Blind Willie Johnson on Our Pandemic

Blind Willie Johnson on Our Pandemic October 29, 2020

 

My fellow Patheos blogger Chris Gehrz has written a fascinating post entitled “Jesus Is Coming Soon”: Singing the Pandemic Blues.

It seems that Jack White on Saturday Night Live sang a stanza and chorus from “Jesus Is Coming Soon” by 1920s bluesman Blind Willie Johnson:

The nobles said to the people, “You better close your public schools,
And until death passes ya by, you better close all your churches, too.”
I done told ya, they done told ya, God is comin’ soon.
I done told ya, they done told ya, the Lord is comin’ soon.

He was singing about the Spanish Flu, but in terms that apply in a startling way to our COVID-19 pandemic.  He also gives the epidemic an apocalyptic significance.  The plague is a sign that “Jesus coming soon.”

Chris tells about Blind Willie Johnson, a legendary blues performer–yes, he was blind–who created a fusion of blues and gospel music.  Read his whole discussion.

The song also captures the confusion, even among doctors and government authorities, about the disease.  Also that it turns out to be air-borne.  As well as the disruption of closing our schools and churches.  You can read the complete lyrics at Genius.com.  Here is a sample:

Great disease was mighty and the people were sick everywhere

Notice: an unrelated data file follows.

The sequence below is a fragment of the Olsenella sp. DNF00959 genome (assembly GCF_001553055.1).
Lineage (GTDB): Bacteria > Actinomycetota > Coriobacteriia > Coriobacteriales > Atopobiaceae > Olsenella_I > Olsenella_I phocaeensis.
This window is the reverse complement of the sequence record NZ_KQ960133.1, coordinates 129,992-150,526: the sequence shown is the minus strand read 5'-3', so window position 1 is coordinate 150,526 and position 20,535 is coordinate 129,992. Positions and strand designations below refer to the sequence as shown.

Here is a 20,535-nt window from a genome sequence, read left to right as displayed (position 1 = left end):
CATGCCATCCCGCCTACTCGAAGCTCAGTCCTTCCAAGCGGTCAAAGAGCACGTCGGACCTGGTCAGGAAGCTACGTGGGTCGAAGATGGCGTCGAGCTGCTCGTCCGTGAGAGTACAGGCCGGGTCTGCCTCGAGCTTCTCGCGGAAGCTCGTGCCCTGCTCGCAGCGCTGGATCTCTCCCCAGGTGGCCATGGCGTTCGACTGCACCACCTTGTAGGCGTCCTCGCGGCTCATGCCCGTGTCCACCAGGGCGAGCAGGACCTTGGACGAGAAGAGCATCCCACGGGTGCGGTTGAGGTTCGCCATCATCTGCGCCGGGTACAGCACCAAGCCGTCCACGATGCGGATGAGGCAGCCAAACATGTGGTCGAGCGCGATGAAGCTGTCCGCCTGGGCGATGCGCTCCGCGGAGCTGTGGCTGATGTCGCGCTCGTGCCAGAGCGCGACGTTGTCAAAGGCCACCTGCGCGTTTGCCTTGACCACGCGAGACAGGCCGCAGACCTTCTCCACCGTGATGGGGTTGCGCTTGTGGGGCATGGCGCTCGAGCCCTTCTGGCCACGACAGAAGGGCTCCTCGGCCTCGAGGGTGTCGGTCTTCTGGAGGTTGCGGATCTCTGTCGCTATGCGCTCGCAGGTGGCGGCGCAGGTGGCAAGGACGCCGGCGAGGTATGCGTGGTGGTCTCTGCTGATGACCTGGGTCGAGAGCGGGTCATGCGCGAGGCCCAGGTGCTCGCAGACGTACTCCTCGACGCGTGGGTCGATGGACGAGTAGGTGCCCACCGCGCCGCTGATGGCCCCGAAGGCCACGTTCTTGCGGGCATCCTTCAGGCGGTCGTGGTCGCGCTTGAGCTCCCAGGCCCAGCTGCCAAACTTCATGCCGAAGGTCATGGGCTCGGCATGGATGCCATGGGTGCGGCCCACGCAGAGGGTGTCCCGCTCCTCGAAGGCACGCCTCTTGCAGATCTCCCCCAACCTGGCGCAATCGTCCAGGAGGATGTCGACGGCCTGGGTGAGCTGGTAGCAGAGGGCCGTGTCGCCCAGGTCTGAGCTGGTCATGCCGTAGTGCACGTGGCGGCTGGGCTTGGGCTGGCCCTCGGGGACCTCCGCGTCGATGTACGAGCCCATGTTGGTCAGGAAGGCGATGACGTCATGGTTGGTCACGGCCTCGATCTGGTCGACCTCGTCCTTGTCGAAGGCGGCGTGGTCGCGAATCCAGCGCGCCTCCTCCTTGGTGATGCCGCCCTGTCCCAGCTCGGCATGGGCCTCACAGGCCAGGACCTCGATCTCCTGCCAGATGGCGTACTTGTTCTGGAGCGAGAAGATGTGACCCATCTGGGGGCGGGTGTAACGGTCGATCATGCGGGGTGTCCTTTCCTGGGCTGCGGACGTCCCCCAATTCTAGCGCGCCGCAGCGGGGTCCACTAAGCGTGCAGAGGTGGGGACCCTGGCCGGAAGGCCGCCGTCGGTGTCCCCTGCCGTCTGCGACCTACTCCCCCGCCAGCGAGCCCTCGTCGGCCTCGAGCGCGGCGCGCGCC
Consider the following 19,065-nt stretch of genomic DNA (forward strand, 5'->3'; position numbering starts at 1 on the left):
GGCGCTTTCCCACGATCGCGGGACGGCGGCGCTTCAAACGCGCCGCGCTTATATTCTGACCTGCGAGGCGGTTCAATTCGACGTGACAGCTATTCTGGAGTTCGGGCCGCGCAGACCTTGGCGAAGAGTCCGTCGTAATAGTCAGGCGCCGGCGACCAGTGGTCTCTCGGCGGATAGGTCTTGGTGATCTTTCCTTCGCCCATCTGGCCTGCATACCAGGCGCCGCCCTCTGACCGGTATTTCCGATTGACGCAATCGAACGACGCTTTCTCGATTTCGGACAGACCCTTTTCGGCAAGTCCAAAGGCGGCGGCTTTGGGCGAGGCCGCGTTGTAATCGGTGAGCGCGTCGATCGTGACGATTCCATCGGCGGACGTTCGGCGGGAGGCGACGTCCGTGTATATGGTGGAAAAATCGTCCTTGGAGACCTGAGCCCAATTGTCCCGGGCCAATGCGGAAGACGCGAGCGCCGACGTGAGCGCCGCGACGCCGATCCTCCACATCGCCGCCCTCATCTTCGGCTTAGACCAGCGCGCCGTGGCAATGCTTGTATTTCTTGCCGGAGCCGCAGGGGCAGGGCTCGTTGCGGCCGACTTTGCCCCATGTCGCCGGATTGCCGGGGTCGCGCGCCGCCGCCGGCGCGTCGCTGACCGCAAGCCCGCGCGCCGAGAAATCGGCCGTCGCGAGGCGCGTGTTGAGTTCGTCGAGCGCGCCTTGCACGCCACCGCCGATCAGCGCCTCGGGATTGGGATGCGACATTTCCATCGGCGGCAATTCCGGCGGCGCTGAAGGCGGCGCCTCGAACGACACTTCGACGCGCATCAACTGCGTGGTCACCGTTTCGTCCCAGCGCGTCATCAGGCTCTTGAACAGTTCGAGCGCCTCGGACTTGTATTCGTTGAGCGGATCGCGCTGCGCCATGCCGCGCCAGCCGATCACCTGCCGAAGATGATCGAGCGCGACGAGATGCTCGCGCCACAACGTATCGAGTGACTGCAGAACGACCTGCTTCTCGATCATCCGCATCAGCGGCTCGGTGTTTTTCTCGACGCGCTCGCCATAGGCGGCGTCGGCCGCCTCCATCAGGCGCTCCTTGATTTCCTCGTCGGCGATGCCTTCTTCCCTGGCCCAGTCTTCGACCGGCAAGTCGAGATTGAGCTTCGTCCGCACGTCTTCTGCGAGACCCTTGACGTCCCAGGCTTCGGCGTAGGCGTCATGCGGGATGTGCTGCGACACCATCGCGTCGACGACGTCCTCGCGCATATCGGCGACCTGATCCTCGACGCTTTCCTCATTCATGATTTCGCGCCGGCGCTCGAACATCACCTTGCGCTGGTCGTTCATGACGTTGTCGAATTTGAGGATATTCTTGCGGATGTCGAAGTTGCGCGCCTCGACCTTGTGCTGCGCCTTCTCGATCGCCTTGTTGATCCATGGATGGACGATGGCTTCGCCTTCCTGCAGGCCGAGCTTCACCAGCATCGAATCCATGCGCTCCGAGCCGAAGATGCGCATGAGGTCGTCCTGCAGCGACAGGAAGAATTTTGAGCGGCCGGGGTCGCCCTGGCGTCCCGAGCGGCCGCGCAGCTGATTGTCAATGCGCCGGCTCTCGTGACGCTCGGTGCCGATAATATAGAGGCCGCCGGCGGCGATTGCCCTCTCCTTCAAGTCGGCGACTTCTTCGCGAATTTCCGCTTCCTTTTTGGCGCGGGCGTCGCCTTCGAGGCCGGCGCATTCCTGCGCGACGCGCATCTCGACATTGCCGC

It was an epidemic, it floated through the air.  (Chorus)

The doctors they got troubled and they didn’t know what to do
They gathered themselves together, they called it the Spanish flu.  (Chorus)

Soldiers died on the battlefield, died in the camps too
Well, the captain said to the lieutenant, “I don’t know what to do.” . . . (Chorus)

Read the Book of Zachariah, Bible plainly say
Thousands of people, they did die, on account of their wicked ways.

And I especially appreciate how the great artist describes the cultural and governmental elite:  “Nobles”!  We should start using that to describe our emerging aristocracy.

Above all, you need to listen to the song, savoring Johnson’s gravelly, expressive, intense voice.  Here it is on YouTube:

 

Photo:  Only known photograph of Blind Willie Johnson (1927), by Source (WP:NFCC#4), Fair use, https://en.wikipedia.org/w/index.php?curid=52229368

 

 


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